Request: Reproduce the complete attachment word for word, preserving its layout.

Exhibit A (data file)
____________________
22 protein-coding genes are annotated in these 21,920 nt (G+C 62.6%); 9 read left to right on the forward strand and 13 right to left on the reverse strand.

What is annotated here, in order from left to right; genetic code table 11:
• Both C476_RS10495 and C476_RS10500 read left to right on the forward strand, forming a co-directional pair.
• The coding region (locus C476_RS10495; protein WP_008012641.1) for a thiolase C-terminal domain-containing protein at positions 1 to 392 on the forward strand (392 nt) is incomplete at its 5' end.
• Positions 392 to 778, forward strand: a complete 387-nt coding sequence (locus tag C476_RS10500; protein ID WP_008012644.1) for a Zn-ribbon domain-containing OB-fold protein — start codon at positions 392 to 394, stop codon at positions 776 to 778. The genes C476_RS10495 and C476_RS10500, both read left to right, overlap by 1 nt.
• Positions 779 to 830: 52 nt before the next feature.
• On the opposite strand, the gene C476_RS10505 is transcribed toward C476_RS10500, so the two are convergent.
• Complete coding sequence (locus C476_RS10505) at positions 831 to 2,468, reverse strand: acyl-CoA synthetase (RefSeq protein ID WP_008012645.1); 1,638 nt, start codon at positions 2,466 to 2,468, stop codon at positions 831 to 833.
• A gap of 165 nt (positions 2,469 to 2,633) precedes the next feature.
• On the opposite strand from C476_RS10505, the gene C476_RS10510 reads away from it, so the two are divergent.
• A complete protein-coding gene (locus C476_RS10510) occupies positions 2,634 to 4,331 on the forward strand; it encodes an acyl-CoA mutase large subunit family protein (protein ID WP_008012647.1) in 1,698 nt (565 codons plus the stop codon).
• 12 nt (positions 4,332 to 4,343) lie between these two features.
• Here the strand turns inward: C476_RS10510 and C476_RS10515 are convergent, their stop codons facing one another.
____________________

22 protein-coding genes are annotated in these 21,920 nt (G+C 62.6%); 9 read left to right on the forward strand and 13 right to left on the reverse strand.

What is annotated here, in order from left to right; genetic code table 11:
• Both C476_RS10495 and C476_RS10500 read left to right on the forward strand, forming a co-directional pair.
• The coding region (locus C476_RS10495; protein WP_008012641.1) for a thiolase C-terminal domain-containing protein at positions 1 to 392 on the forward strand (392 nt) is incomplete at its 5' end.
• Positions 392 to 778, forward strand: a complete 387-nt coding sequence (locus tag C476_RS10500; protein ID WP_008012644.1) for a Zn-ribbon domain-containing OB-fold protein — start codon at positions 392 to 394, stop codon at positions 776 to 778. The genes C476_RS10495 and C476_RS10500, both read left to right, overlap by 1 nt.
• Positions 779 to 830: 52 nt before the next feature.
• On the opposite strand, the gene C476_RS10505 is transcribed toward C476_RS10500, so the two are convergent.
• Complete coding sequence (locus C476_RS10505) at positions 831 to 2,468, reverse strand: acyl-CoA synthetase (RefSeq protein ID WP_008012645.1); 1,638 nt, start codon at positions 2,466 to 2,468, stop codon at positions 831 to 833.
• A gap of 165 nt (positions 2,469 to 2,633) precedes the next feature.
• On the opposite strand from C476_RS10505, the gene C476_RS10510 reads away from it, so the two are divergent.
• A complete protein-coding gene (locus C476_RS10510) occupies positions 2,634 to 4,331 on the forward strand; it encodes an acyl-CoA mutase large subunit family protein (protein ID WP_008012647.1) in 1,698 nt (565 codons plus the stop codon).
• 12 nt (positions 4,332 to 4,343) lie between these two features.
• Here the strand turns inward: C476_RS10510 and C476_RS10515 are convergent, their stop codons facing one another.